The listing of this MBS item aims to significantly reduce test result turn-around times, increase patient convenience and improve service access, particularly for patients based in regional, rural and remote areas, and people with impaired mobility.

 

A medical practitioner rendering a service under item 73812, or the person rendering the service on behalf of the medical practitioner, must be employed in a general practice that is accredited against the point of care testing accreditation module under the National General Practice Accreditation Scheme.

 

A test performed under item 73812 must use instrumentation certified under the National Glycohemoglobin Standardization Program (NGSP) with a total coefficient of variation less than 3.0% at 48 mmol/mol (6.5%). These specifications ensure appropriate instrumentation is used for point of care testing. Information on the NGSP can be found at: http://www.ngsp.org/, as at 1 November 2021.

 

A service under item 73812 may be claimed a maximum of three times in a 12 month period. A service under item 73812 also may not be claimed by a patient if four other glycated haemoglobin testing items, being item 66551, item 73826 and item 73812, have already been provided to the patient in the last 12 months.

 

Human rights implications

This instrument engages Articles 9 and 12 of the International Covenant on Economic Social and Cultural Rights (ICESCR), specifically the rights to health and social security.

The Right to Health

The right to the enjoyment of the highest attainable standard of physical and mental health is contained in Article 12(1) of the ICESCR. The UN Committee on Economic Social and Cultural Rights (the Committee) has stated that the right to health is not a right for each individual to be healthy, but is a right to a system of health protection which provides equality of opportunity for people to enjoy the highest attainable level of health.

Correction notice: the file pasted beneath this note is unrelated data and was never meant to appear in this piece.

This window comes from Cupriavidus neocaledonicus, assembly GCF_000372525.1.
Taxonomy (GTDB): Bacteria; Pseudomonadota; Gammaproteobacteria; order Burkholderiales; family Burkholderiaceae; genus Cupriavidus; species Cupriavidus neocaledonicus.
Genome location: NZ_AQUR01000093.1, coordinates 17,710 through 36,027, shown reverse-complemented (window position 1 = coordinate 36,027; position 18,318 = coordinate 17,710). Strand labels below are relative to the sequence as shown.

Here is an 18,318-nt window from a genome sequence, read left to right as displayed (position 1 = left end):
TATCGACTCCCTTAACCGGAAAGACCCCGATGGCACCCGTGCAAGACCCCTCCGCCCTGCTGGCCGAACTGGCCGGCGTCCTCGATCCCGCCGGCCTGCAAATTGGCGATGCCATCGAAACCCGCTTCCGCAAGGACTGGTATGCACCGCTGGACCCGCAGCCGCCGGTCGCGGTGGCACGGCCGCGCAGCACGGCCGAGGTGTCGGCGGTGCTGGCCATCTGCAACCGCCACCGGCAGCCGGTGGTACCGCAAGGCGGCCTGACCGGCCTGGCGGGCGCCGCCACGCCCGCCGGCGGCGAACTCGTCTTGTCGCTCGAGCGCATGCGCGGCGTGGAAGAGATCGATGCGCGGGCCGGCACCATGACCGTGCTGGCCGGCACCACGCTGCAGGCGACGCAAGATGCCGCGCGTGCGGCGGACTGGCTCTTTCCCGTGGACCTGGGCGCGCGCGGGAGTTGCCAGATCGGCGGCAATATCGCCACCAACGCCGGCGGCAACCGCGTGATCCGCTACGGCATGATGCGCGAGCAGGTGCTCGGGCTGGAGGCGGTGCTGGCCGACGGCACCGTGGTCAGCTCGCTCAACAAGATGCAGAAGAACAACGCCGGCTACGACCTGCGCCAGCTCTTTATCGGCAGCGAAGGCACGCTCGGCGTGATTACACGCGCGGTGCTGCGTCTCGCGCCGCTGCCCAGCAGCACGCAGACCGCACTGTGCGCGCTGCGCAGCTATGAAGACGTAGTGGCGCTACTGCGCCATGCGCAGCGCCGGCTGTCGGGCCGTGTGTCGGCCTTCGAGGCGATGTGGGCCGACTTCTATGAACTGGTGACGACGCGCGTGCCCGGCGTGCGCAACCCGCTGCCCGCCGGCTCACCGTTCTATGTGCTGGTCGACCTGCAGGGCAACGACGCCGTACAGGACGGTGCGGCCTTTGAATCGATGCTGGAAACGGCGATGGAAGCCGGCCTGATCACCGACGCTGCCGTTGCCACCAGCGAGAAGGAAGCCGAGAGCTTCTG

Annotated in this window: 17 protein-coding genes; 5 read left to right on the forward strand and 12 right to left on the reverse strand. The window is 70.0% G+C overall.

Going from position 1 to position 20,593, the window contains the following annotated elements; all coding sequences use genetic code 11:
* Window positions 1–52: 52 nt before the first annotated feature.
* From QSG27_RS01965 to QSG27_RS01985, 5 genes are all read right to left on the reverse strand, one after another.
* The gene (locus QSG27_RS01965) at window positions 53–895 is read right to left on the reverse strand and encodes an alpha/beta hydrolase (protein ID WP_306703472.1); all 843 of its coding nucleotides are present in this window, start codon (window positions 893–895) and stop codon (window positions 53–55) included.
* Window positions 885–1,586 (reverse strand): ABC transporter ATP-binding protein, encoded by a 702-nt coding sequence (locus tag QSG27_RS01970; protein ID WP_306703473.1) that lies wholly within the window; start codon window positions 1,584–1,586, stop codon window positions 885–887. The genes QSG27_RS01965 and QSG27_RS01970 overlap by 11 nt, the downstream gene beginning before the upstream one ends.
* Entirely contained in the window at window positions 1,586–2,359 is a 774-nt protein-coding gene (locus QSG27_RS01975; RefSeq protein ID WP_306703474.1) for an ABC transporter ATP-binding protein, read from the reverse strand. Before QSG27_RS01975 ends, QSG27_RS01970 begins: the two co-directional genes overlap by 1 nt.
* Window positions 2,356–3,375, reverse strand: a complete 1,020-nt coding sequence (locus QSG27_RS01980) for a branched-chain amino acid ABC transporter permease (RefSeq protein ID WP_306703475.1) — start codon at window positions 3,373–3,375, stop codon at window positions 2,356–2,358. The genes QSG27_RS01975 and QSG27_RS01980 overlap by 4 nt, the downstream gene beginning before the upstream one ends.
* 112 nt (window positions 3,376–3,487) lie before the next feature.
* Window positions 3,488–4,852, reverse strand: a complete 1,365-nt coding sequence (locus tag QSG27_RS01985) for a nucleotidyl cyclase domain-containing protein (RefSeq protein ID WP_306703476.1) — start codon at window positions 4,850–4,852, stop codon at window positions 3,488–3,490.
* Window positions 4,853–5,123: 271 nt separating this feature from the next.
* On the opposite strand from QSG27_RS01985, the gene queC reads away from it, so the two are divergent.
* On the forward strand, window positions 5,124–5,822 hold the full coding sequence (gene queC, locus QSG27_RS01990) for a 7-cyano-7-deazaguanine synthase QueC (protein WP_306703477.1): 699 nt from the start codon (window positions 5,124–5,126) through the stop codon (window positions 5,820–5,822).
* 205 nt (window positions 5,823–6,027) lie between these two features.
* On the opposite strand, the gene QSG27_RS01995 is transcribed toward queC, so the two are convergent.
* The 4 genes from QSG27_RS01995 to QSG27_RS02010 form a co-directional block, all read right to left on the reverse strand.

The Committee reports that the ‘highest attainable standard of health’ takes into account the country’s available resources. This right may be understood as a right of access to a variety of public health and health care facilities, goods, services, programs, and conditions necessary for the realisation of the highest attainable standard of health.

The Right to Social Security

The right to social security is contained in Article 9 of the ICESCR. It requires that a country must, within its maximum available resources, ensure access to a social security scheme that provides a minimum essential level of benefits to all individuals and families that will enable them to acquire at least essential health care. Countries are obliged to demonstrate that every effort has been made to use all resources that are at their disposal in an effort to satisfy, as a matter of priority, this minimum obligation.

The Committee reports that there is a strong presumption that retrogressive measures taken in relation to the right to social security are prohibited under ICESCR. In this context, a retrogressive measure would be one taken without adequate justification that had the effect of reducing existing levels of social security benefits, or of denying benefits to persons or groups previously entitled to them. However, it is legitimate for a Government to re-direct its limited resources in ways that it considers to be more effective at meeting the general health needs of all society, particularly the needs of the more disadvantaged members of society.

Analysis

This instrument advances the right to health and the right to social security by listing a subsidised pathology service used in the management of established diabetes which will significantly reduce test result turn-around times, increase patient convenience and improve service access, particularly for patients based in regional, rural and remote areas and people with impaired mobility.

 

Conclusion

This instrument is compatible with human rights as it advances the right to health and the right to social security.

 

 

Travis Haslam

Acting First Assistant Secretary

Medical Benefits Division

Health Resourcing Group

Department of Health